This is post #4 in a series of free resources for educators interested in using geocaching in education and other community groups like scouts or camps. The material is pulled directly from Educaching GPS Based Curriculum for Teachers. If interested in more resources, check out www.educaching.com.
Jason Hubbard, Author
Equipment and Gear, Part 1:
To begin Educaching, you must have the appropriate equipment. This section will discuss what you must have to get started. We will explore the features available on most GPS devices, and then take a look at some “must have” features versus some nice, but not necessary ones. We will present the other equipment you will need for implementing the lessons such as containers, string, tent stakes (for plotting areas of land), and measuring tapes.
One of the most exciting parts of Educaching is working with a high-tech gadget! When compared to the price of a computer, there is a lot that a student can do with a handy, cost-efficient tool like a GPS receiver!
Just imagine the features a GPS receiver can provide:
locations anywhere on Earth
best hunting/fishing times
built-in geolocation games (some models)
easy computer connection for downloading waypoints
uploading routes to see where you’ve been on computer maps
and much more!
However, the GPS receiver is also the most expensive piece of gear required for Educaching, and you definitely will want more than one! Do not let this fact discourage you from doing something as innovative and exciting as Educaching. In the Acquiring GPS section you will find helpful ways to obtain enough GPS receivers for Educaching at your school. Some very functional and cost-efficient models can be purchased for approximately $100 each. Other models with more features and increased accuracy can be purchased for around $200. You can spend much more than this on a GPS receiver that has color and other options, but this type of receiver provides more than is required to work with the lesson plans.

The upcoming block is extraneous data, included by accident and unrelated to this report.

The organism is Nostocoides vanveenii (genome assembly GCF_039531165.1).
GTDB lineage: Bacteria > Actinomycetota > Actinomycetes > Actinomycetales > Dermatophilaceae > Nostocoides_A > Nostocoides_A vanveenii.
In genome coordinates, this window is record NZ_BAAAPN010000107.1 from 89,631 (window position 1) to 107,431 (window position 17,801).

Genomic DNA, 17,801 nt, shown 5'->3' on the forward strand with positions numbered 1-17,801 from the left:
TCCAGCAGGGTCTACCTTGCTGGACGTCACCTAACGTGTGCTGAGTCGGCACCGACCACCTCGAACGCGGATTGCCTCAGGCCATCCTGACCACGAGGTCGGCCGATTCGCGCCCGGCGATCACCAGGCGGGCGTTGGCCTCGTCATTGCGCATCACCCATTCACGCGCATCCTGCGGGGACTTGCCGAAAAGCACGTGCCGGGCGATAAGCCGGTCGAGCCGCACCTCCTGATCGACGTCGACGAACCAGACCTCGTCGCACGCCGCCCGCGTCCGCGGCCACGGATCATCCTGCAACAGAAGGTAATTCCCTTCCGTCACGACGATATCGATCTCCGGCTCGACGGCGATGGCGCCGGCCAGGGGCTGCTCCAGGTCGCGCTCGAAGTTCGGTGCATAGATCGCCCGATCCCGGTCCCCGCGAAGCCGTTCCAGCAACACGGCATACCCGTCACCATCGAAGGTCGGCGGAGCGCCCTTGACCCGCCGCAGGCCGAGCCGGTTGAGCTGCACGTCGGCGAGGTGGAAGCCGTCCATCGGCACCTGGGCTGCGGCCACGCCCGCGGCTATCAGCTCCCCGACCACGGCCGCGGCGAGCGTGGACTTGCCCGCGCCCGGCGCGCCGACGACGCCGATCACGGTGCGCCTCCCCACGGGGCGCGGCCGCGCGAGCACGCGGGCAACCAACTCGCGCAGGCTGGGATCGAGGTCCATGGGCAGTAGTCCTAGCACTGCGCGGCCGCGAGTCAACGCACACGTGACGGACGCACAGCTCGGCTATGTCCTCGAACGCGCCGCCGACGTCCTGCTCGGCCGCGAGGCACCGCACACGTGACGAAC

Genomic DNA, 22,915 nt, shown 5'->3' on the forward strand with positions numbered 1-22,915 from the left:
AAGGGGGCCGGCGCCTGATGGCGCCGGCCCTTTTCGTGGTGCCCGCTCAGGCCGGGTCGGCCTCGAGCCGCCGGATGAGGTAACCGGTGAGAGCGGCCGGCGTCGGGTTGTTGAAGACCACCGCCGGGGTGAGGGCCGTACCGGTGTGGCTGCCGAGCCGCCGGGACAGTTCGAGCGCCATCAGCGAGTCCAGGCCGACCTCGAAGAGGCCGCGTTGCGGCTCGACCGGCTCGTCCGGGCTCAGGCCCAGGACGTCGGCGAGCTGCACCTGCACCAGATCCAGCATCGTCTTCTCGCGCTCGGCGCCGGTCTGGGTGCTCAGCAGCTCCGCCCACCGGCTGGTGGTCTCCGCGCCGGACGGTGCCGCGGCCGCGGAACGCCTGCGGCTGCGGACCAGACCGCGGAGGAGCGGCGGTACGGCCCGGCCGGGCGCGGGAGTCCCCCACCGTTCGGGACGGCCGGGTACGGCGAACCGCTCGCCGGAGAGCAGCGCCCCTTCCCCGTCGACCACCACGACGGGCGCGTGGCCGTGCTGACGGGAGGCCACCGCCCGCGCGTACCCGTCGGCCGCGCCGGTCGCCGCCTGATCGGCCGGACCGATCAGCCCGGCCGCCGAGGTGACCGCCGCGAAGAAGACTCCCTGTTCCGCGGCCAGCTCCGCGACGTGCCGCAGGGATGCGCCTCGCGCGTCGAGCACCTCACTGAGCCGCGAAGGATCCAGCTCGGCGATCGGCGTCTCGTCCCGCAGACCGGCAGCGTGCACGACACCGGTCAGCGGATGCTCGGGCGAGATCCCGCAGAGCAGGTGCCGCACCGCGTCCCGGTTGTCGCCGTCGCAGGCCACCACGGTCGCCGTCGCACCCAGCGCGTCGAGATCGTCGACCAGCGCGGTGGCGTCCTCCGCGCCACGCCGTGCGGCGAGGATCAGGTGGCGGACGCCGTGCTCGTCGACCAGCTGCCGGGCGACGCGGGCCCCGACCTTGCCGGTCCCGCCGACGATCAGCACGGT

Let’s begin by taking a look at the features that are standard on most GPS receivers.
- Altitude – When the unit is fixed on at least 4 satellites, it can give a 3-dimensional fix on your location (latitude, longitude, and altitude). Note: When your unit is receiving signals from 3 satellites, it will only give you latitude and longitude, and reception from less than 3 satellites will not be able to triangulate your position.
- Antenna – For most units, the antenna is within the unit and may get better reception when the unit is held a certain way (ie. in a vertical or horizontal position…read your user manual to determine which is best). A higher priced model might sport a cell phone-like antenna or may have a jack for the attachment of a remote antenna, which receives better reception in a car or under heavy tree cover.
- Basemap – Generally, the higher priced receiver you acquire, the more maps that will come stored already in its memory. Basemaps provide a map background on your unit to show major cities and roads. Many low-priced GPS receivers do not have basemaps loaded, but you do not need a basemap for Educaching.
- Battery Life – This is a feature that should not be overlooked! You don’t want to always be changing batteries on your classroom set of receivers. There are some battery-saver modes on most GPS receivers to help extend battery life. Be sure you have the budget to maintain a sufficient inventory on hand of batteries.
- Channels – Most receivers are equipped with 12 channels to help process satellite information faster. Receivers with less than 12 channels will not be sufficient for processing the Educaching tasks.